The Joint Program Executive Officer Joint Tactical Radio System (JPEO JTRS) outlines an incremental approach to build software-programmable radios that will transform communication capabilities for troops on the ground, sea and in the air …
Dennis Bauman, JPEO JTRS, has the chartered financial, technical and directive authority to oversee development of JTRS through low rate initial production. He is the only Joint PEO that reports directly to a senior decision-maker in the Office of the Secretary of Defense; Bauman's boss is Ken Krieg, the Under Secretary of Defense for Acquisition, Technology and Logistics.
Bauman is using this authority to deliver JTRS communications capabilities to the warfighter at realistic cost, schedule and technical risk.
It should also be noted that Bauman is "dual-hatted." He is the Navy's PEO for Command, Control, Communications, Computers, Intelligence and Space programs.
"Reloading" JTRS is all about completing four strategic goals Bauman set for the program last spring: (1) Assess the status of the total program; (2) Develop and gain approval for realistic requirements and a budget going forward; (3) Implement an acquisition strategy to achieve the requirements within budget and; (4) Create an enduring "joint" organization that balances Service equities with DoD enterprise needs.
The JPEO's priority was to complete the first two goals in the first year. Appointed JPEO in March 2005, he completed the second goal by mid-March 2006 with a Joint Requirements Oversight Council Memo signed by the Vice Chairman of the Joint Chiefs of Staff. The memo "locks in" — sets — realistic requirements funded in the President's FY 2007 Budget.
Bauman continues to move aggressively to complete the final two goals for the program. Under Secretary Krieg signed direction at the end of March 2006 approving the "Increment 1" development strategy for JTRS. Increment 1 is a significant change to an earlier acquisition strategy plagued by reported "requirements creep." Increment 1 reduces from 32 to 9 the number of waveforms for JTRS radios. It also reduces from 26 to 13 the number of form factors, and reduces the number of channels in some form factors.
"Neither the JPEO nor the DoD has given up on the full set of requirements for JTRS. Increment 1 is what we're going to deliver with the funding in the FY 2007 President's Budget, understanding that there will be subsequent Increments delivered later," Bauman said.
Lastly, Bauman is proposing a governance, or decision-making model, to create and sustain a truly joint organization. The goal is to address individual Service requirements for mobile ad hoc networking with an enterprise approach to acquisition and engineering practices that would enable effective leveraging of efforts across the JTRS product lines.
The governance model is moving forward. Under Secretary Krieg testified to the House and Senate Armed Services Committees April 5, 2006, citing JTRS as the pilot program he will use to streamline the decision-making process for major weapons programs. The February 2006 Quadrennial Defense Review Report highlighted how the JTRS restructuring exemplified a collaborative approach between the joint warfighter acquisition and resource communities. The Report called for other joint programs to follow this collaborative approach.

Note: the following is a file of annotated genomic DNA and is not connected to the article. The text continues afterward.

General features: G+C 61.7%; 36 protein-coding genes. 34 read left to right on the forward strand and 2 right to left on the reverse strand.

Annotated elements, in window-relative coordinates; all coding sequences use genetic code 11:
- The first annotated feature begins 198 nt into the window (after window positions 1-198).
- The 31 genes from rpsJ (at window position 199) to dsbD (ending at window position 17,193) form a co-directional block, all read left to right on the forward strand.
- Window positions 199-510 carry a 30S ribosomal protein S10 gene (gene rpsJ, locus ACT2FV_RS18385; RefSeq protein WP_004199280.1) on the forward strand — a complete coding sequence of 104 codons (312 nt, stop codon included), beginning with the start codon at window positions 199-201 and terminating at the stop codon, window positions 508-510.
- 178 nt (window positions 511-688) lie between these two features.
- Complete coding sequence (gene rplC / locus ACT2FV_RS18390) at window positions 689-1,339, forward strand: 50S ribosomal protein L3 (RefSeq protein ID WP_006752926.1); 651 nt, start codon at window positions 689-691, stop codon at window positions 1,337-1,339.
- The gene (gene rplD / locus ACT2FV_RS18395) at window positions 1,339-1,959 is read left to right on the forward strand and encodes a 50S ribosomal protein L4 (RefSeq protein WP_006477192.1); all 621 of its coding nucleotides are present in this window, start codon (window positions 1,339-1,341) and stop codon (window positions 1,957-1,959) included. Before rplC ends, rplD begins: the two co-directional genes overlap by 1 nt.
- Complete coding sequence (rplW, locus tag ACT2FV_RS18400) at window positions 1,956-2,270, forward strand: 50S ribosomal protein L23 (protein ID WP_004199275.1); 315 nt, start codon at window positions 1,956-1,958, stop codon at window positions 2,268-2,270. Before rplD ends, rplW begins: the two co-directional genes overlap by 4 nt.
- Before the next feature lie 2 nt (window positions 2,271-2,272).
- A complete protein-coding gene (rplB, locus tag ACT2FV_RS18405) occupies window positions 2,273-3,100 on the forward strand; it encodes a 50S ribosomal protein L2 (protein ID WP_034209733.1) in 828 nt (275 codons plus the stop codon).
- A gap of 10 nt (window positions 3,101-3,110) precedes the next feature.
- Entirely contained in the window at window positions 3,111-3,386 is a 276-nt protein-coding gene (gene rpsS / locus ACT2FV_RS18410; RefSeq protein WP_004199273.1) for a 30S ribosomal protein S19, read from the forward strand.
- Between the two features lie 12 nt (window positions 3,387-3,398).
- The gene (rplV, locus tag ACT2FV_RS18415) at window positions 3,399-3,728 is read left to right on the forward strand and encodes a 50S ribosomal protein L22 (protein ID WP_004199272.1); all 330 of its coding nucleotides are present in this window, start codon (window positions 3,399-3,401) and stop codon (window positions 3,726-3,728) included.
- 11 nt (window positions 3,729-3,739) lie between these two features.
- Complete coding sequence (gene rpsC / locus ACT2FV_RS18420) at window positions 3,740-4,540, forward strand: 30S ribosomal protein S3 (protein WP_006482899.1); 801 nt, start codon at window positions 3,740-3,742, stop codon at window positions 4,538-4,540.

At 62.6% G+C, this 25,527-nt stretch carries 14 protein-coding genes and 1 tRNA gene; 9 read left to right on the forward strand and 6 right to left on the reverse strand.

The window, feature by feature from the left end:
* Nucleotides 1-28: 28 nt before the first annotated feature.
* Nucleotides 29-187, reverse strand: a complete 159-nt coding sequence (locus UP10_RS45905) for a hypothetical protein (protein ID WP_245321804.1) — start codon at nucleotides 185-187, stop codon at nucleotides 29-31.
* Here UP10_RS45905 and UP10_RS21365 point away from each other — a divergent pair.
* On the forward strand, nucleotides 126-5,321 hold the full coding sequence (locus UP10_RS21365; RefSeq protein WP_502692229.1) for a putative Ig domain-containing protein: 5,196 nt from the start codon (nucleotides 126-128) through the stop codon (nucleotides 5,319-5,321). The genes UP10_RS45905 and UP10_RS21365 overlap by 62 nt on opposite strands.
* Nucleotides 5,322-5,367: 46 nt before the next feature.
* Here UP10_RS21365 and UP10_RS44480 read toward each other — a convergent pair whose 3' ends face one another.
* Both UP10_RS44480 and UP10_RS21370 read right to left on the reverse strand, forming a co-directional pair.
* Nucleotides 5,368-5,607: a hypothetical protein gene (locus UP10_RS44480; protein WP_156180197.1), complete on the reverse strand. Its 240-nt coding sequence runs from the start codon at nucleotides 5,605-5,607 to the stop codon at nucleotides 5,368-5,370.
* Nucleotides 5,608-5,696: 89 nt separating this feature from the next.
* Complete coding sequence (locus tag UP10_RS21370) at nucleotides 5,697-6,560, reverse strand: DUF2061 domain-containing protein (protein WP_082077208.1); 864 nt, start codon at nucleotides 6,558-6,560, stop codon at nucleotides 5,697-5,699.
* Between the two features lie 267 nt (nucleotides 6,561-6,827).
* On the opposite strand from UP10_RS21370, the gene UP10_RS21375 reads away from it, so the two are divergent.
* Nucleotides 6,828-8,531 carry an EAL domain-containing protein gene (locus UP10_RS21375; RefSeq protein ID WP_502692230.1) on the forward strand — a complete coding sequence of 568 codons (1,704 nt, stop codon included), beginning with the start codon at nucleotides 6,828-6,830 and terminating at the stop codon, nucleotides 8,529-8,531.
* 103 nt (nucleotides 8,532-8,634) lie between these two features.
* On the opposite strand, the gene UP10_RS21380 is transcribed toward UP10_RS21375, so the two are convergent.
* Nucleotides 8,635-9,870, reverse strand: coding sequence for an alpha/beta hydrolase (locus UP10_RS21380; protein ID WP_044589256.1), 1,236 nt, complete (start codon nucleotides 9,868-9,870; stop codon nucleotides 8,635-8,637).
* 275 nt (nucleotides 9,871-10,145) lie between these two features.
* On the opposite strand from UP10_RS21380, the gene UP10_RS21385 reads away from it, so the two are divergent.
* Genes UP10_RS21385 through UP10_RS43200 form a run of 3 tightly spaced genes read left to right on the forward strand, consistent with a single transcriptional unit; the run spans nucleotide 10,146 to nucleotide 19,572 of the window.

Assessing the Status of the Total JTRS Program
In April 2005, the Joint Program Executive Officer technical and engineering staff began an assessment of the program with an extensive group of independent subject matter experts to take a close look at the JTRS product lines. The JPEO’s major findings indicated that the program’s requirements had fundamentally changed.
“When JTRS started, it was to be a legacy radio replacement pro¬gram. Over time it had changed into a mobile, ad hoc network¬ing capability to accomplish DoD’s transformational goals. The requirements changed sig¬nificantly without a correspond¬ing adjustment in the budget or the acquisition strategy,” Bau¬man explained.
Secondly, there were informa¬tion assurance challenges when transitioning from legacy radio replacement to a mobile net¬working capability. The National Security Agency (NSA) took a closer look at the vulnerabilities of mobile, ad hoc networking in a mobile ground unit, which had the potential to fall into the hands of an adversary.
The NSA recommended signifi¬cant changes to the security vulnerability requirements of the architecture. Unfortunately, these recommended changes for mitigating vulnerabilities increased cost and schedule. Contractors had already delivered engineering development models under architecture requirements that differed from the NSA recommendations.
In July 2005, the JPEO reported to senior DoD leadership the research and development price tag alone for the current JTRS program would total $6 billion.
“That was an unacceptable high cost to the DoD leadership, and they directed us to complete capability trade-offs over August. We needed to deliver on meaningful warfighter requirements. However, we needed to deliver capability with moderate cost, schedule and technical risk,” Bauman said.
Setting Requirements and a Realistic Budget
The JPEO, working with the Joint Staff, provided a number of trade-offs in 14 functional areas across all JTRS radios and waveforms. The Joint Staff, working as liaison with the Combatant Commanders, relayed how much trade space could be “negotiated” within each functional area.